1. GOALS OF TEACHING POETRY YEARS AGO
Once upon a time, the goals of teaching poetry in mother tongue curriculum included imparting morals and values, as well as enjoying poetry as a supreme artistic or aesthetic experience. Questions were often asked in the test papers regarding the morals that a poetic piece communicated to the students. Questions were also asked in the test papers about the poetic devices and other poetic subtleties that the poet employed, even as the students were asked to wade through the processes that would help them retrieve the meaning of the poems they learned. Students were encouraged to memorize the poems, and they were also asked to recite and reproduce the poems in memory.
2. SHIFT IN EMPHASIS AND CERTAIN CONSEQUENCES
In the last few decades, emphasis seems to have shifted to introducing poetry from a chronological plane. Students are introduced to poetic pieces that reflect the ancient stages of the literatures of their ethnic community. There is also a tendency to so organize the language curriculum so that it would be fair and judicious in its selections from various religious groups, even as a cultural orientation to the past glory is introduced. A variety of forms of literature is also introduced.
Most mother tongue textbooks in Indian languages at the middle, secondary, and higher secondary stages are usually divided into two major parts: poetry and prose. However, poems may be interspersed between prose pieces as well, although the teachers and schools may not follow this order of presentation.
All the features that are listed above are sought to be introduced within the textbook. This earnest desire results in some kind of "panchaamrita," an admixture of several themes and forms, that is neither sweet, nor healthy or interesting.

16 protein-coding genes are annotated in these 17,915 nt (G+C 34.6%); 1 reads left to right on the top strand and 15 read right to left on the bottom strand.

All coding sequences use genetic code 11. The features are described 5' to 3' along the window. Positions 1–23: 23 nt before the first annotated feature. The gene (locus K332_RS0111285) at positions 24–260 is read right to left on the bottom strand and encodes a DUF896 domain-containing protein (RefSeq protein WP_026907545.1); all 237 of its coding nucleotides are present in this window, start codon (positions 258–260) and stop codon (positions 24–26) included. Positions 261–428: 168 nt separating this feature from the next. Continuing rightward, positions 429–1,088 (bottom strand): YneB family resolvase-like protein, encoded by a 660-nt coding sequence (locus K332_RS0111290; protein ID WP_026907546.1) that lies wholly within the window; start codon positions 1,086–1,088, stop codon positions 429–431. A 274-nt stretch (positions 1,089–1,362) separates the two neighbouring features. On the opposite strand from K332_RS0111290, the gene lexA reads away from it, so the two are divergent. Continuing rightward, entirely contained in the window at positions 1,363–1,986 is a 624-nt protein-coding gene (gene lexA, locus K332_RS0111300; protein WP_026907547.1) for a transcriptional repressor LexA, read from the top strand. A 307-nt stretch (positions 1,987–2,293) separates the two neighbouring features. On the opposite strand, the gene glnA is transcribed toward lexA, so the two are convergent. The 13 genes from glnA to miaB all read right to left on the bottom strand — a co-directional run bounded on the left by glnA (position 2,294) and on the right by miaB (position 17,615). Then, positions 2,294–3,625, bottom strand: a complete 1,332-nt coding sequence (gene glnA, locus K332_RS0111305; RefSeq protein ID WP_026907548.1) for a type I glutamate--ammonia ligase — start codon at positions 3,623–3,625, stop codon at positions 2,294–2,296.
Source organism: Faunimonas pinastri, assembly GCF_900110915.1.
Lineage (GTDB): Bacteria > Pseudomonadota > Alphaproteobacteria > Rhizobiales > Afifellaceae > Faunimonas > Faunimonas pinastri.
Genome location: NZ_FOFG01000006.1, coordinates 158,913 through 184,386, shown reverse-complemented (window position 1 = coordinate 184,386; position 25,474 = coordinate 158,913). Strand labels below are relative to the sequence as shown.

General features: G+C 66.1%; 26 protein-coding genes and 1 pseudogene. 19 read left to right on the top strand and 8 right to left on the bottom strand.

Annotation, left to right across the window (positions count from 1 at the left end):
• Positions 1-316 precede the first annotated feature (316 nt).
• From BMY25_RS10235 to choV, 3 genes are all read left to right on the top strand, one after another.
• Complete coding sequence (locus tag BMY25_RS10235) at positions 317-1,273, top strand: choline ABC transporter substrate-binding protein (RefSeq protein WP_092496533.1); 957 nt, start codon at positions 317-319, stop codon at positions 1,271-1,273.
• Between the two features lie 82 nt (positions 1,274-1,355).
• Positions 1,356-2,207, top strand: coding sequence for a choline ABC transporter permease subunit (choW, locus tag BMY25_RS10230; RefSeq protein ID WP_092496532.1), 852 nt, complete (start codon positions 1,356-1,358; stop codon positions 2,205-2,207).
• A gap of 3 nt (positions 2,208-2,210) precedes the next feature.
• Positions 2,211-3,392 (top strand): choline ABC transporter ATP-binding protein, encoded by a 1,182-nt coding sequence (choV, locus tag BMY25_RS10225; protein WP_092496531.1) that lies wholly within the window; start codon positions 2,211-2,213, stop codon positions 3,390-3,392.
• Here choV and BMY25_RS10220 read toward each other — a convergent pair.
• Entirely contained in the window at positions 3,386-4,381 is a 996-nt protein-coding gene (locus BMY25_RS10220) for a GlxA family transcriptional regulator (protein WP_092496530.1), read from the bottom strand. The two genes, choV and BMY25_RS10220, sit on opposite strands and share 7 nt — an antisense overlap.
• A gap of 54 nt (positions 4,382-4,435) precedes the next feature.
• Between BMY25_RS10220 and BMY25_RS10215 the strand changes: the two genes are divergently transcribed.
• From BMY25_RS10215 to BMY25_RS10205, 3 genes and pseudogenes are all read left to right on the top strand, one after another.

3. CONTRADICTIONS AND CIRCUMLOCUTORY ARGUMENTS
Meanwhile, the Education Ministers of various states, trying to be in the limelight, speak about the reforms that are needed in the language textbooks, and sometimes they may even go to the extent of arguing in favor of fully doing away with poetry and incorporating "functional" language. They would argue that introducing the Indian languages as the languages of administration, etc. was flawed and in a pathetic slow pace mainly because of the language textbooks that unduly focus on literature. Students focused on poetry, and thus lost opportunities to master the functional language needed for this day and age, they would argue. Another argument would also be given that in this fast changing world it is important for the students to master the modern forms of communication in their mother tongues, as if these students will get opportunities to use these forms of functional language in their work places.
Contradictions and circumlocutory arguments often mark the debate about the language curriculum.
4. THE DEMANDS OF CIVIL SOCIETY AND POETRY TEACHING
Since, for the sustenance and prosperity of a civil society, moral and ethical values are very important in every walk of life, including work in big and multinational corporations, scientific work, research, interpersonal communication, marital life, and even in politics, and since Indian literatures abound in moral postures, it is important to retain this element in our mother tongue teaching. Indian society is seeking material prosperity through school education, and all of us the parents are eager and worried about our children's material prosperity in the future. In this process we somehow for various reasons fail to strengthen those universal values that are written on the hearts of all humankind.
Righteousness, fairness, justice, love, respect shown to one another, and there are many other universally acknowledged values that need to be strengthened. It is not simply wafer-thin politeness expressed in the proper use of address and reference terms that is to be strengthened in our language teaching. Correctness of grammatical usage and lexical choice is only a step towards real appreciation and use of these values. Mastery of the forms of communication and forms of talk are not an end in them. Even aesthetic appreciation and relish of poetry, for me, is only a means to a greater end. Poems laden with higher thoughts embodying values written on the hearts of all men and women, irrespective of their religion, language, political persuasion, etc. are more important than those that have great information about our history.
I am not saying that linguistic gradation, development of functional skills, and all such insightful tools for the use of language are not important. What I am arguing for is some greater goal, which certainly includes and imparts moral and ethical values.